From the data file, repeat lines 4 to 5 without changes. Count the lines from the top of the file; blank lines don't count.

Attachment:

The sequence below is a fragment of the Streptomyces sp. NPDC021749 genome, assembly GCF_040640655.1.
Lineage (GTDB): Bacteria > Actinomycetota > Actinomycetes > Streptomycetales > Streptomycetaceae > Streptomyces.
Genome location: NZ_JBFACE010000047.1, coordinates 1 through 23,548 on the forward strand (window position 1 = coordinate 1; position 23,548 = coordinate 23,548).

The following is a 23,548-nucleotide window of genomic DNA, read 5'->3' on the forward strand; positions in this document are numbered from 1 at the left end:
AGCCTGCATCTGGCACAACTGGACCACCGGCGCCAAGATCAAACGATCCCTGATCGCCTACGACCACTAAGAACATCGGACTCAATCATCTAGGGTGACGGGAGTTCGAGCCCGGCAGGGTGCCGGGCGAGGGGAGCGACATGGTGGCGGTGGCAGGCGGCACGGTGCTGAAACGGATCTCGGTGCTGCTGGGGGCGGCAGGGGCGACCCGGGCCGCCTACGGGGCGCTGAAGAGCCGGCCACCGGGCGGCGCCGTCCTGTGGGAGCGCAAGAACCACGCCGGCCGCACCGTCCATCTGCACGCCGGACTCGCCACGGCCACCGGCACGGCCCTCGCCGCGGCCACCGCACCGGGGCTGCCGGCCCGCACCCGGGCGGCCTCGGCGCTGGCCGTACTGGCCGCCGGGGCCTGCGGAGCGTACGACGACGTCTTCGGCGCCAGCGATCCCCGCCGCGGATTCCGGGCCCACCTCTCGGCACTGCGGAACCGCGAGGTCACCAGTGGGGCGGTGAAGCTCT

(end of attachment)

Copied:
The following is a 23,548-nucleotide window of genomic DNA, read 5'->3' on the forward strand; positions in this document are numbered from 1 at the left end:
AGCCTGCATCTGGCACAACTGGACCACCGGCGCCAAGATCAAACGATCCCTGATCGCCTACGACCACTAAGAACATCGGACTCAATCATCTAGGGTGACGGGAGTTCGAGCCCGGCAGGGTGCCGGGCGAGGGGAGCGACATGGTGGCGGTGGCAGGCGGCACGGTGCTGAAACGGATCTCGGTGCTGCTGGGGGCGGCAGGGGCGACCCGGGCCGCCTACGGGGCGCTGAAGAGCCGGCCACCGGGCGGCGCCGTCCTGTGGGAGCGCAAGAACCACGCCGGCCGCACCGTCCATCTGCACGCCGGACTCGCCACGGCCACCGGCACGGCCCTCGCCGCGGCCACCGCACCGGGGCTGCCGGCCCGCACCCGGGCGGCCTCGGCGCTGGCCGTACTGGCCGCCGGGGCCTGCGGAGCGTACGACGACGTCTTCGGCGCCAGCGATCCCCGCCGCGGATTCCGGGCCCACCTCTCGGCACTGCGGAACCGCGAGGTCACCAGTGGGGCGGTGAAGCTCT